From then I’ve been admitted 3 more times in two different cities. I constantly struggle with medications and dosages which cause me to go into manic and depressive states. My family, social and professional life suffers from my disorder.”

-By Jenna White.

Jenna writes about the personal struggles with having a Bipolar type II diagnosis on her blog, Brandnewbipolar.

 

Please drop me an email on themanicyears@gmail.com if you want to take part and be featured in “Sharing Stories”, if you have a story to tell or you just want to share your thoughts about your experiences with mental health. I am so proud of everyone who has contributed and who has joined me in this journey so far, and I do hope our army gets stronger. A bigger voice. A fight to speak louder. – M

Follow the Sharing Stories Facebook page! – The Manic Years – Sharing Stories of Mental Health

“Sharing Stories” – Of losing hope, by Róisín.

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“I’m not 100% sure of what’s gone on in my life, but it’s been awful really. My Dad was an alcoholic who abused me, and my Mom didn’t mean to be neglectful, but she had to work all the time because my dad refused to get a job.

When I was just starting school, she got us together and left him. Of course, I had bonded really well with my Dad. After all he only beat me because I deserved it – it took years to realise that he beat me because he was an angry drunk – so I fought so hard to spend every second with him; I was wild, I would scratch my mom and scream and throw things around my room. He got a girlfriend, things got worse; she was abusive too, and so fucked up. I was always afraid. Always.

I stopped eating, began purging. Then I started self- harming, and I was close to death. Then at 13, I got sick. But not from that…

My mom brought me to hospital, and I found out that I had a brain tumour! If I had left it any longer, they said I would have died. They thought I was so underweight because I was ill, and I thought to myself, ‘Ok, I won’t tell them, I can start over now.’ Oh silly me, huh?

​Well, skip forward two years and I tried to kill myself. Even though the wounds I made were not life threatening, they knew what I’d do if I was left alone; so they admitted me there and then. I ended up in an inpatient unit; hse run, you know, and I still to this day have nightmares about it. I don’t mean that in the ‘it was so bad, metaphorical nightmares’ kind of way, I mean literal nightmares; I wake up and I can’t move or speak. My Psychiatrist recently told me I had Borderline Personality Disorder -and wow, that just messed me up; but he’s referring me to a specialist; so maybe help is on it’s way? I’m tired right now, losing hope. I hope they can do something.”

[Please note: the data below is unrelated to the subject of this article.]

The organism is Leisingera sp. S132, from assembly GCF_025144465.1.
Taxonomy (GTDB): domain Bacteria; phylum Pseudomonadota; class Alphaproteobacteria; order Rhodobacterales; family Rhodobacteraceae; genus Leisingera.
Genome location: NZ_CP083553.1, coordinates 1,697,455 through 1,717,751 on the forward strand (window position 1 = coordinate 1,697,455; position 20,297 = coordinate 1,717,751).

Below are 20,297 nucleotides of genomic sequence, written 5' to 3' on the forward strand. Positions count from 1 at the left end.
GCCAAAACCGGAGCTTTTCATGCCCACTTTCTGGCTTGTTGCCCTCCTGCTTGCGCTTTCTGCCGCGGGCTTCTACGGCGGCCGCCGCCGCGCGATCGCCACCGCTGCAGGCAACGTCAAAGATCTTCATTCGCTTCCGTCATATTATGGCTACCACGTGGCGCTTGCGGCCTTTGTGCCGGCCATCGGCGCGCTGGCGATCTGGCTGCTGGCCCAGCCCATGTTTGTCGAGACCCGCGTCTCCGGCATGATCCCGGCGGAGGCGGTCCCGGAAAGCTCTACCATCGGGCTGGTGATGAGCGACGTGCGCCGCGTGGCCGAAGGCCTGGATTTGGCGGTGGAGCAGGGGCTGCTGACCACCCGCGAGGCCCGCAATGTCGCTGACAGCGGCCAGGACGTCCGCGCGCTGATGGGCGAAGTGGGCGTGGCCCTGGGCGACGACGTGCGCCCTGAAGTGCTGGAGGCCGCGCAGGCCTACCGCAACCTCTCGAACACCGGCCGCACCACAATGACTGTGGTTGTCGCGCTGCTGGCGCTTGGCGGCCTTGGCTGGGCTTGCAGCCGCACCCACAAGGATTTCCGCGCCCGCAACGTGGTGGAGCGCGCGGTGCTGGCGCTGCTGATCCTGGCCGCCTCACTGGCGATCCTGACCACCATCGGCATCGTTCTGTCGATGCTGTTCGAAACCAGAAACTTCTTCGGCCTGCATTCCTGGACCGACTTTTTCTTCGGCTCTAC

-By Róisín.

Huge thank you to Róisín for opening up to us about her struggles, and I wish her all the best on her journey to seeking support.

 

Themanicyears is still looking for people to share their stories. If you have an experience with Mental Health you would like to share on here, please do not hesitate to drop me an email on themanicyears@gmail.com, and get your story published on our “Sharing Stories” feature.– M.

 

Control.

Where about on the line in the past few months did I let this slip?

I want – I need – to regain my control back over my life, as currently it seems my emotions are living my life for me. Making my decisions for me, ultimately leading to self-destruction. And what’s worse is, I’m letting this happen.

When did I become a big softie, and what degraded me to have so little self-esteem?

I’ve relapsed again with the pills and the self-harm. I know that I’m worth more than to hurt myself and delay my progress. If I’m not careful, I am going to ruin my life.

In addition to the latter, I’m letting people around me control me. Easily lead, always have been, it’s a major character flaw. But it’s still all down to the personal decision process. Do I let people lead me on and influence me? Yes. Do I have to fall for this? No… No I do not.

I think it’s time to turn this around. Close my eyes and think about what I want in life, what my short and long term goals are and fight. Make peace with myself, befriend the enemy. Be clever. Be quick. Be kind to myself. Look up to the stars more, realise how much of a tiny proportion of insignificance my life and my issues are compared to the universe itself and what really matters. This is my life and I’m fed up of being hurt, by myself and by others around me. Regain that control, take the drivers seat and step it up a notch.

Make my own decisions. Stop caring about matters that don’t give anything back in return. I don’t have to be self-destructive and I don’t have to be in pain. What do I want out of the time I’ve been blessed with on this Earth? Stop caring about what others want – that’s their problem. Be realistic. Fall in love with my own personal reality; not with the mere idea of fantasy. Don’t get caught up.

What an impact a tiny spark of self-respect can have.

I  believe that you control your destiny, that you can be what you want to be. You  can also stop and say, ‘No, I won’t do it, I won’t behave his way anymore. I’m  lonely and I need people around me, maybe I have to change my methods of  behaving,’ and then you do it. – Leo  Buscaglia